Revalidating seed sowing time after compost application and immediate effects on growth, yield and viscous quality of Corchorus olitorius (L).

  • Y.B. Oyeyiola
  • W.B. Akanbi
  • P.A. Babajide
Keywords: compost, nutrient mineralisation, leaf viscous strength, organic fertilizer, Corchorus olitorius


Essentiality of two week delay period to seed sowing after compost application in the face of current climate change was the focus of this work. This effect on growth, yield and viscous quality of Corchorus olitorius compared to chemical fertilizer (CF) fertility management practice by farmers in the study area was evaluated in a field trial. Three equilibration periods of compost applied at 500 gm-2 in soil prior to sowing: no equilibration (C0), a week (C1) and two weeks (C2) equilibrations were compared with CF (a mix of NPK 20:10:10 at 30 gm-2 and urea at 6.7g gm-2) and unamended soils in a randomized complete block experimental design in three replications during the 2017/2018 cropping season. Corchorus olitorius sown on the same day in all the plots was nurtured for six weeks and data were taken on number of leaves, plant height, fresh shoot (FSW) and root weights (FRW), leaf viscous quality, soil organic carbon (SOC) and total nitrogen. Data were subjected to analysis of variance and treatment means separated by DMRT at 5% probability level using GENSTAT statistical package (8th Edition).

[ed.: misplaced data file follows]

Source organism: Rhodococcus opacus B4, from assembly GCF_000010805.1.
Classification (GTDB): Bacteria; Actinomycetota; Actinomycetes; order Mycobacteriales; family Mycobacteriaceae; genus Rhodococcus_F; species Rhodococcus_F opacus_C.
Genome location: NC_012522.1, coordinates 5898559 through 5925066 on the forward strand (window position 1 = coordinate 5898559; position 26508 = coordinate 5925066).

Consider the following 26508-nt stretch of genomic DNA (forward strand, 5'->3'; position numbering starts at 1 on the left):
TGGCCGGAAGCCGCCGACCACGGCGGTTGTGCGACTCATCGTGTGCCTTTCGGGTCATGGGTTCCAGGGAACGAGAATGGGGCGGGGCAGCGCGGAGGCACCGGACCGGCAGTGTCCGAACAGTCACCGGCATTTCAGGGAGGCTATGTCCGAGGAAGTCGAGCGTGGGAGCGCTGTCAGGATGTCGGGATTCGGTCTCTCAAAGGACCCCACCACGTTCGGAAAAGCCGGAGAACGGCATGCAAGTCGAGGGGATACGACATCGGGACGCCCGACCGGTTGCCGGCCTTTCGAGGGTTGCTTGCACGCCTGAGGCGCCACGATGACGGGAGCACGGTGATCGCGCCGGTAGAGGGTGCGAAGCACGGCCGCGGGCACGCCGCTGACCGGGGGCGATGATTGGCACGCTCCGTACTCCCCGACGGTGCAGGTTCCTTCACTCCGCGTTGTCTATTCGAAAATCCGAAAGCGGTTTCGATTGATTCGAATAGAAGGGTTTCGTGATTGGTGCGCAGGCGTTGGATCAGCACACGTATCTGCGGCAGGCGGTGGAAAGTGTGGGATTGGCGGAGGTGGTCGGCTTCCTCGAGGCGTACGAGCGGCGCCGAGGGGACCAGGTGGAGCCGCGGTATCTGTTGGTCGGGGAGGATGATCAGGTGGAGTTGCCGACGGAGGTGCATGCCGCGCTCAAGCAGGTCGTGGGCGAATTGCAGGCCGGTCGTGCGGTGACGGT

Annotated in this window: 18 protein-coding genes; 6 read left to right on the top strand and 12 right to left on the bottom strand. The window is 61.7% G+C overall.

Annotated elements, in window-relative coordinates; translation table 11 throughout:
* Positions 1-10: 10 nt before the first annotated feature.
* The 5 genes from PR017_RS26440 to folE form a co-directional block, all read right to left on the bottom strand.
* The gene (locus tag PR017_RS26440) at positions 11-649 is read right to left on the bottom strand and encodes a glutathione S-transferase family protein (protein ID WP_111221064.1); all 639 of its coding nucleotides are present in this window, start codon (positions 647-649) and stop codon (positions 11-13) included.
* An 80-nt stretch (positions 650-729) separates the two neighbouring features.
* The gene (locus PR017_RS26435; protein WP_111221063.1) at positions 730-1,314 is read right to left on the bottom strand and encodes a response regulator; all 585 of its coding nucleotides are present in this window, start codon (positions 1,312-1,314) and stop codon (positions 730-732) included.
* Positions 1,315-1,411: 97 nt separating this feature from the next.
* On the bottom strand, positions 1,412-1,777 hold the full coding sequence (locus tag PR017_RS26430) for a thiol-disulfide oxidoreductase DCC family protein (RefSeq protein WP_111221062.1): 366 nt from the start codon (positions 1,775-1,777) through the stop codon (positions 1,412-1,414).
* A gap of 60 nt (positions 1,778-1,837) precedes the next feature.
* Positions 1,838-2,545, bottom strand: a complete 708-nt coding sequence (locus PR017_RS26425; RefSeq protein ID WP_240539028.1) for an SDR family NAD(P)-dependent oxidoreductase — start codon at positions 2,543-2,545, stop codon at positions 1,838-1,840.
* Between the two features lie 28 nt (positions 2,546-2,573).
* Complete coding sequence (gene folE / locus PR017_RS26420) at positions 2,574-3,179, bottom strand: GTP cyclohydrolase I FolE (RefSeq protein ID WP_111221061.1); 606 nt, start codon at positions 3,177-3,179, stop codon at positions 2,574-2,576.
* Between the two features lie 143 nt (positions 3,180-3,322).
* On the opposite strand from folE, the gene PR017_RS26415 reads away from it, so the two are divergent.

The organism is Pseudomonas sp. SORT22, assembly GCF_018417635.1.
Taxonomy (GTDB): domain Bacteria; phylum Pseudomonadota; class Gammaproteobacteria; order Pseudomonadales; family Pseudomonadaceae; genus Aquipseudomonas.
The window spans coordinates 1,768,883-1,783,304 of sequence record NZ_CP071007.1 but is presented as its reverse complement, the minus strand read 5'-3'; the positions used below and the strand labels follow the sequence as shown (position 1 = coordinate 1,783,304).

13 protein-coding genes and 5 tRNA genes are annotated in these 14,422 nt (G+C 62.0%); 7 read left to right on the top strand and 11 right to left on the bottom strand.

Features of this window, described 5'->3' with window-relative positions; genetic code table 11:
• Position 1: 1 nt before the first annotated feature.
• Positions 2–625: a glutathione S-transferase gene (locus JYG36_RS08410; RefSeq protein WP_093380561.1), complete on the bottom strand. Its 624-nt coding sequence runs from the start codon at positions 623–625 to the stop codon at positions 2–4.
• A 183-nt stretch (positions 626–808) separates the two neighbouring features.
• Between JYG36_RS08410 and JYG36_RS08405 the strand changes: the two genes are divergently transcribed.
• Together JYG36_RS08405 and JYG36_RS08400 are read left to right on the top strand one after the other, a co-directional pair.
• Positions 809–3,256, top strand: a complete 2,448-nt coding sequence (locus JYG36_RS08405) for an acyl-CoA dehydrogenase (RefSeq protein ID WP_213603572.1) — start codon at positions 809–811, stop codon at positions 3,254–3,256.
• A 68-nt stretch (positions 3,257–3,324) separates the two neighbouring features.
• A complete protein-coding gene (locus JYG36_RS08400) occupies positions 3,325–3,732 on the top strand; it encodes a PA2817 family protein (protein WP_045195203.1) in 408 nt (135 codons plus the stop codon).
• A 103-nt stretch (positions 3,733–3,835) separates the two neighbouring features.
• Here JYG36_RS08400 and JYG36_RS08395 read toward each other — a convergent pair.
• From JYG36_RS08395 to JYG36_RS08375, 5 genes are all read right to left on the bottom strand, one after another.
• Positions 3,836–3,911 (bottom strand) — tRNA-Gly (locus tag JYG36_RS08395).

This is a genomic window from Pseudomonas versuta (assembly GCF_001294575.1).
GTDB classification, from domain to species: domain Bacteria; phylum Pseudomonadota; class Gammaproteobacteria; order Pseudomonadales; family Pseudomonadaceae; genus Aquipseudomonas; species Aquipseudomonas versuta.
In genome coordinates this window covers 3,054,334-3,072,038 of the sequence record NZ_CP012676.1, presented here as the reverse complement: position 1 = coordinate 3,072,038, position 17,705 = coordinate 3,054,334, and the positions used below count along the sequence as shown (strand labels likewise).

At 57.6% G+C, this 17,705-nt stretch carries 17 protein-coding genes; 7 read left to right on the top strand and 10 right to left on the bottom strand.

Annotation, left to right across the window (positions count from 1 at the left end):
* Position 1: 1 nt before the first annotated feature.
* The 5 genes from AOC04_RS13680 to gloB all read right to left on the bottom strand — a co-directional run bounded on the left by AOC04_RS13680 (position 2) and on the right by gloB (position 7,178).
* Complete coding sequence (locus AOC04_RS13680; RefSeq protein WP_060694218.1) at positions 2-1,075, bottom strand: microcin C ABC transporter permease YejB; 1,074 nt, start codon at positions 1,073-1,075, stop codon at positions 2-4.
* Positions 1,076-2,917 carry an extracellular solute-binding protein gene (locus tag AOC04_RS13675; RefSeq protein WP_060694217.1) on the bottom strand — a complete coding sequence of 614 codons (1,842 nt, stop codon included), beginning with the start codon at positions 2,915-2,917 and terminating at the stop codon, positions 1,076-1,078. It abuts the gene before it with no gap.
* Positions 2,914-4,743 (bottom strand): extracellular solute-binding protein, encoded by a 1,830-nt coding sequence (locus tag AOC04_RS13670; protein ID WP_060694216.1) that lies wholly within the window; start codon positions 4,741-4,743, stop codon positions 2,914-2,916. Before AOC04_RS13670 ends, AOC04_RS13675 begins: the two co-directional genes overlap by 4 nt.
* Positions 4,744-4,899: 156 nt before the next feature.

The compost treatments were superior in enhancing number of leaves, leaf viscous quality, SOC and total nitrogen above CF and unamended soils. The C1 and C2 significantly reduced FSW and FRW by 5.6 and 6% and 35 and 32.4% respectively while C2 produced leaves 42 and 60% more mucilaginous than C0 and CF respectively. The C1 enhanced SOC and total nitrogen than other treatments. Highest rotation intensity (600 rpm) of C. olitorius leaf paste improved viscous strength by 61.7, 46.5 and 31.3% over 100, 200 and 300 rpm respectively. Conclusively delaying seed sowing by two weeks produced C. olitorius with least fresh biomass weight and highest leaf viscous strength.


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eISSN: 1118-2733